I will always be driven, and want to tackle a hundred things at the same time; I am doing multiple qualifications, and I am just starting my writing career alongside finance. But none of these are more important to me than my health. Not anymore. I come home from work and no matter how hectic I am, I eat my tea while watching a TV show. It’s my way of switching off from any deadlines and pressure, washing away the day, and being in that moment.
To the parents squeezing in chores while the kids are asleep or at school, when was the last time you enjoyed that nap with the little one? Or caught up on TV while they were at school? I know, I can imagine your arguments, but I can assure you that you will be of very little use to your children and family if you crash and burn. The same goes to anyone constantly working at their career as I did, or fighting a disability. You should never feel guilty for taking time for yourself, to press pause on deadlines and demands – it is paramount to both your mental and physical health.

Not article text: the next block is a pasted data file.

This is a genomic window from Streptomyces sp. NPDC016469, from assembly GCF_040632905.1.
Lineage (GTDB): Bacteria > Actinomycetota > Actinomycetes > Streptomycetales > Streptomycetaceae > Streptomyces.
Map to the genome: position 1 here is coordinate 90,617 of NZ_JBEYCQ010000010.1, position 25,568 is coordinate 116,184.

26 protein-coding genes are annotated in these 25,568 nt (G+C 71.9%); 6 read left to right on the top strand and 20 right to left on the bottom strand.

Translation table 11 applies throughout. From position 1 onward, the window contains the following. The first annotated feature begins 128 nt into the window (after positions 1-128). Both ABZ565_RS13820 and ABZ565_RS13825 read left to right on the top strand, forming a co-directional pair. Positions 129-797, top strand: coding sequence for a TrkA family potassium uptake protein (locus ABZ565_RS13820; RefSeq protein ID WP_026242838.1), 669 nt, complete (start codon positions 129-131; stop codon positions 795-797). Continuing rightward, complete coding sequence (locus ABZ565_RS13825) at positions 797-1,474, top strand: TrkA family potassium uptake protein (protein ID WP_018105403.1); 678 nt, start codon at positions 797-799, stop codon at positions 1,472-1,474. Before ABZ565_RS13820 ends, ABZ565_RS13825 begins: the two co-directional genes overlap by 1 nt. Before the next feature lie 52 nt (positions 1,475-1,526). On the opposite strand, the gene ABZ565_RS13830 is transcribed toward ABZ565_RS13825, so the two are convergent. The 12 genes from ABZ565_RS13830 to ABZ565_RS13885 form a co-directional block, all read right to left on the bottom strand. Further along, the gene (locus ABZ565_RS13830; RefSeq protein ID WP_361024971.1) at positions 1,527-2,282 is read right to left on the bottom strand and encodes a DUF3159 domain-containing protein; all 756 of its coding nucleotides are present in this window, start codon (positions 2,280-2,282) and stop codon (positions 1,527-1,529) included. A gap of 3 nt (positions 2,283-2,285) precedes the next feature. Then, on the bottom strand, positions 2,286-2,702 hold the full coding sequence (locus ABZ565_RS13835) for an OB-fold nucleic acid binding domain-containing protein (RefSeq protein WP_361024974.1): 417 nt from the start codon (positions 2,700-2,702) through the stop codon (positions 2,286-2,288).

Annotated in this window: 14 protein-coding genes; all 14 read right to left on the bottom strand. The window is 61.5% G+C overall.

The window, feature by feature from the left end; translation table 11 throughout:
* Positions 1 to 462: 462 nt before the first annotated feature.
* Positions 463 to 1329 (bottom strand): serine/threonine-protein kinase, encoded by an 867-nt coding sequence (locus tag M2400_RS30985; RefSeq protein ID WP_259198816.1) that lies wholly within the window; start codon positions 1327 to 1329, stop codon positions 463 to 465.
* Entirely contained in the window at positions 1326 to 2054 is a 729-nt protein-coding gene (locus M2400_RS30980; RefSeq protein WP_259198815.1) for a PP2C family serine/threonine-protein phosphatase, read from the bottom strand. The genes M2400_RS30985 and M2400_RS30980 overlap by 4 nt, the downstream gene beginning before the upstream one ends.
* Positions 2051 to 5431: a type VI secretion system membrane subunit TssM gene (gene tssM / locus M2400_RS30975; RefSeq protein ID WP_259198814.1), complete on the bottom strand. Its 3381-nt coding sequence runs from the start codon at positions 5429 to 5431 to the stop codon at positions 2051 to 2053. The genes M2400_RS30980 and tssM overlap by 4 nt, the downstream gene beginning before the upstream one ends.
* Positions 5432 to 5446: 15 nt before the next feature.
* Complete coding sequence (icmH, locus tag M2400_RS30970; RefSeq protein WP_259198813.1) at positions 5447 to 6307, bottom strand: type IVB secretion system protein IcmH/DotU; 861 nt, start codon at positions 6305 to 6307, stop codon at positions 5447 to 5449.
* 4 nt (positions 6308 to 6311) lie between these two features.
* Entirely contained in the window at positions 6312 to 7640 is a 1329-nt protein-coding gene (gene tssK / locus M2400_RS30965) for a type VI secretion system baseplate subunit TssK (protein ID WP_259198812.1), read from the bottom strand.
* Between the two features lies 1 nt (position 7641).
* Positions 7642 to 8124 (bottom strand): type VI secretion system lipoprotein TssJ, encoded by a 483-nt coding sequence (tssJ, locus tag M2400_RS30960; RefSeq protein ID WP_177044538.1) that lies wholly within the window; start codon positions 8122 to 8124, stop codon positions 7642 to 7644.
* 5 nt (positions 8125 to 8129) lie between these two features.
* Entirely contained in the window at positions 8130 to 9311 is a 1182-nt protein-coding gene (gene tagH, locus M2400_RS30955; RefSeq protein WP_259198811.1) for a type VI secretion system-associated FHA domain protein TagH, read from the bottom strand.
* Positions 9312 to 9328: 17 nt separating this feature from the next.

The thing with mental health is people say, ‘keep fighting’ and ‘stay strong’, and I know they mean well, but if you take one thing from reading this, what I’m saying is ‘keep resting’. Mental illness is a fight; it is a fight you cannot continue unless you fight smart – and rest.
Rachel Coffey | BA MA NLP Mstr, says:
Rosie’s experience was an extreme reaction to the stress she was under. Thankfully, most of us aren’t affected to the same degree, but will recognise the lengths we go to in order to ‘succeed’. In a world where we are bombarded with images of what success is meant to look like, it’s easy to forget that true success is about being happy. Not looking like we’re happy. Rosie has overcome a tremendous challenge, not only in learning to walk again, but also discovering what makes her happy.